Go to the Globe and Mail homepage

Jump to main navigationJump to main content

A good cleanup project would be laying new sod to improve the appearance of a tired lawn. (Istockphoto)
A good cleanup project would be laying new sod to improve the appearance of a tired lawn. (Istockphoto)

Outdoor improvements

Backyard projects can boost your bottom line Add to ...

One of the great divides among homeowners is gardening and landscaping. Those who love doing it really love it, and those who don’t, really don’t.

But a thoughtful backyard improvement will bring two undeniable benefits, one financial and the other personal.

First, it will provide a crucial positive first impression of your home as a well-maintained property if a “For Sale” sign is in your future. Second, unlike expensive investments in roofs, plumbing and heating, it will add a new dimension of enjoyable personal space to your property for you and your family.

More Related to this Story

Outdoor improvements have grown far beyond simple gardening. Even standard projects require the expertise of a landscape designer and must consider a well-blended mix of landscape architecture, softscaping (plantings), hardscaping (patios and stonework), decks, lighting and fencing.

Recent trends go well beyond the standard improvements to include outdoor family rooms and kitchens, fountains and water features, and the ultimate back-yard prize, a pool.

It’s not surprising that the boom in home renovations would grow to include an outdoor component. The American Society of Landscape Architects says homeowners should spend at least 10 per cent of the value of their home on outdoor improvements.

“Our clients typically spend around 20- to 25-per-cent of their pre-renovation property value on their landscape renovation, with a larger range of 10 per cent on the low end and 50 per cent on the high end,” said Brent Clark, president of the Clark Design Group.

The final verdict from experts and homeowners is that a well-executed, well-planned project is a good investment.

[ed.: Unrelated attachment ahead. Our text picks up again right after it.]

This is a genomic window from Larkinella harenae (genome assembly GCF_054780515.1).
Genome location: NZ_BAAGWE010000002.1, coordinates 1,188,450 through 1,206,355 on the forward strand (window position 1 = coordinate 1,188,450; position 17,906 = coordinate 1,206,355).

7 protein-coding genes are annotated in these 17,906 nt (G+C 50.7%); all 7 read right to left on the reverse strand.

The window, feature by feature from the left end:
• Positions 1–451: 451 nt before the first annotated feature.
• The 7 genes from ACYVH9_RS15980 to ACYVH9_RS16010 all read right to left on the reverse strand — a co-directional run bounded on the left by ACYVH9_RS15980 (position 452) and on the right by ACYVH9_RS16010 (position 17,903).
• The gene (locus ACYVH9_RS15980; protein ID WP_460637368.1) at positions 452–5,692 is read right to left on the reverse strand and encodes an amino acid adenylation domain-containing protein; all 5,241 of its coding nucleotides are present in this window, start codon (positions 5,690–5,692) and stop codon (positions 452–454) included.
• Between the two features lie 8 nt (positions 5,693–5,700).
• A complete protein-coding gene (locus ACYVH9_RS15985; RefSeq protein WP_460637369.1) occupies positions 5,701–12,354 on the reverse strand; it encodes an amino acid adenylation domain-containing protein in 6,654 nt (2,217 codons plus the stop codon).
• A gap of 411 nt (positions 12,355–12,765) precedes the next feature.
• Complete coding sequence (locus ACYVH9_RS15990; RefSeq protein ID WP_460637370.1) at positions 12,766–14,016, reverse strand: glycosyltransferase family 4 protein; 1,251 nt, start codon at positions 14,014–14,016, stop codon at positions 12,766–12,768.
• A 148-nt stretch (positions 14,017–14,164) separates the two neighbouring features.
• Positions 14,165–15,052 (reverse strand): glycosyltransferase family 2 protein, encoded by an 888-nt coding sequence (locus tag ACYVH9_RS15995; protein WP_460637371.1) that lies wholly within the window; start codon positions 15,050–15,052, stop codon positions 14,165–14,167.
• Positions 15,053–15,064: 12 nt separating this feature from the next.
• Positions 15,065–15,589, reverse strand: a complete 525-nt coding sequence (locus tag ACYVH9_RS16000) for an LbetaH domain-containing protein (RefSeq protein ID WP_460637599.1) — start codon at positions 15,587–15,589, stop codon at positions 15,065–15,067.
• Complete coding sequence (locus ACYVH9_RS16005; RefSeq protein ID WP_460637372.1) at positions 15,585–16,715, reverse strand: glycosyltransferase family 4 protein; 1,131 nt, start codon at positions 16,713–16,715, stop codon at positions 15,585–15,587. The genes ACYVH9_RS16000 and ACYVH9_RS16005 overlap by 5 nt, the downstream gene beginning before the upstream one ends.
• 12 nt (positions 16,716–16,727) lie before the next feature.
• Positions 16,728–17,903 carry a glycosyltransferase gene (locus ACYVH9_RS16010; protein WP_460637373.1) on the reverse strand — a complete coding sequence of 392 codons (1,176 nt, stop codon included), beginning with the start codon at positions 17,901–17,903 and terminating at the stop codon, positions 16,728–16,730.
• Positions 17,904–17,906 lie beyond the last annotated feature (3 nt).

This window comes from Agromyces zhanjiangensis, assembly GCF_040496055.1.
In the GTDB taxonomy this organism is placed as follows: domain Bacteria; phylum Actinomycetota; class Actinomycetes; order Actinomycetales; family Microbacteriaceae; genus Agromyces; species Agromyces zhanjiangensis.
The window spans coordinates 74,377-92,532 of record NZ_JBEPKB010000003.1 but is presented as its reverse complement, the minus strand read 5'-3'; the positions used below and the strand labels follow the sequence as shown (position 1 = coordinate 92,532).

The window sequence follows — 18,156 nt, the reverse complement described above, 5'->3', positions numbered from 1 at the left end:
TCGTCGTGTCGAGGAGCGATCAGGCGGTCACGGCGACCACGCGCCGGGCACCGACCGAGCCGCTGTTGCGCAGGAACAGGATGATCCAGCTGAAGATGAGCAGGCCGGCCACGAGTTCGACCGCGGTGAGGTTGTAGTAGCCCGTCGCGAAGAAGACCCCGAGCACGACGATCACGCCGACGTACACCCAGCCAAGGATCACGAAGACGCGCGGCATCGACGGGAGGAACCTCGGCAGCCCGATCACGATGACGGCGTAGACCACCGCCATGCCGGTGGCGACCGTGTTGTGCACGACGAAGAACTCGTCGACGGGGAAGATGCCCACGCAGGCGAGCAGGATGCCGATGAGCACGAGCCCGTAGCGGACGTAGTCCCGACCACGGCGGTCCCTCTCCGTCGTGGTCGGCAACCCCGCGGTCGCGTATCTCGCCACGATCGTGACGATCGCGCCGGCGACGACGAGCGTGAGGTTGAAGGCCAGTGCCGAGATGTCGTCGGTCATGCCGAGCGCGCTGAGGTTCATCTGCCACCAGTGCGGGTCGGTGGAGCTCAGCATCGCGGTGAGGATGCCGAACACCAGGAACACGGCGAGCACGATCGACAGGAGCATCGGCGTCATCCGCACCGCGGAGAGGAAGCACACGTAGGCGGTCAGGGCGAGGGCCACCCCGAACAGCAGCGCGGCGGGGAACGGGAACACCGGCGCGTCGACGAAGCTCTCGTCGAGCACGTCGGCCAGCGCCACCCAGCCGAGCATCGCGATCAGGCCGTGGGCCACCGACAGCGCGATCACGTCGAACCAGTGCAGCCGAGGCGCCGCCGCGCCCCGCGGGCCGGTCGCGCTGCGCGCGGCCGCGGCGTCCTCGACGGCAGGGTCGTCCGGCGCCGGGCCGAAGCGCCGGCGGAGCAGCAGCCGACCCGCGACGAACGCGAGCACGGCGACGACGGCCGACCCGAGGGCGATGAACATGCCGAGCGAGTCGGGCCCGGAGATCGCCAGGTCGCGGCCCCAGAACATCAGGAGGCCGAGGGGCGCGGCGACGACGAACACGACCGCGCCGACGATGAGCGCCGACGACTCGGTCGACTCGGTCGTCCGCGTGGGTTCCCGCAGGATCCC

If you have plans to sell your home in the near future, a “cleanup” project is definitely worth the investment, according to Theodore Babiak, a Toronto real estate agent for 30 years.

“It makes a very strong first impression,” he said. “If you’re prepared to spend money on high-quality, longer term things like flagstone and wrought-iron railings, there’s payback in that, too.”

A good cleanup project would include laying down mulch, planting flowers to add colour along with boxwood shrubs and trees to add texture, and installing sod if the lawn is in rough shape, according to Mr. Babiak.

If you want to get more ambitious, he recommends up-lighting from shrubs and down-lighting from trees, and in-ground irrigation if you have a big yard as things that prospective buyers appreciate.

Pools and hot tubs are personal choices that won’t necessarily add value to your home. A recent client of Mr. Babiak’s had a hot tub removed and a deck rebuilt before putting the home up for sale.

“Don’t expect to get payback for it,” he said.

But if you have a growing family and an expansive backyard, pools get a thumbs-up from most homeowners.

Caroline and Andrew Mitchell undertook an extensive backyard improvement that included a 15- by 34-foot pool two years after buying their Georgetown home, in the outer northwest suburbs of Toronto.

The Mitchells, who have two children under seven, had a blank slate with a large yard that was just a big patch of grass.

“We did the landscaping now so we could enjoy it while our kids were small,” Ms. Mitchell said. “If you’re not going to own a cottage, you better have a nice yard.”

Along with the pool, the Mitchells built an outdoor kitchen with a built-in barbecue and centre island bar, requiring extensive masonry efforts to ensure the brickwork worked with their home’s exterior. Then there was a 400-square-foot patio, and extensive landscaping.

A landscape designer planned the entire project, but the Mitchells decided to do the planting on their own. “It’s the only thing that you can really personalize,” Ms. Mitchell said.

Not all projects turn out ready for a magazine spread. The biggest pitfall is poorly installed hardscaping such as patio and stonework and improper drainage around patios and pools, according to Mr. Clark of the Clark Design Group.

“Our industry is largely unregulated, and no one is checking up on the quality and safety of the work being done,” Mr. Clark said. “We hire accredited landscape architects who have studied to acquire the technical know-how and design skills necessary to ensure the work is done expertly.”

But there are other common landscaping mistakes unrelated to workmanship. The biggest error may be not trusting your creative instincts, according to Sara Jameson, owner of Sweetpea’s, a floral studio and landscaping firm in Toronto’s west end.

“People tend to play things overly safe,” she said. “If you see something you like in the nursery, get it. You will eventually find a place for it.”

Ms. Jameson would also like to see more homeowners undertake planting projects in shady areas. And like Mr. Clark, she warns that hardscaping installation is a common cause of frustration.

“Don’t cheap out on hardscaping,” she warns. “Stone work is not a do-it-yourself job. We pull up more stonework put in by homeowners than we put in ourselves.”

Follow us on Twitter: @GlobeMoney

In the know

Most popular video »

Highlights

More from The Globe and Mail

Most Popular Stories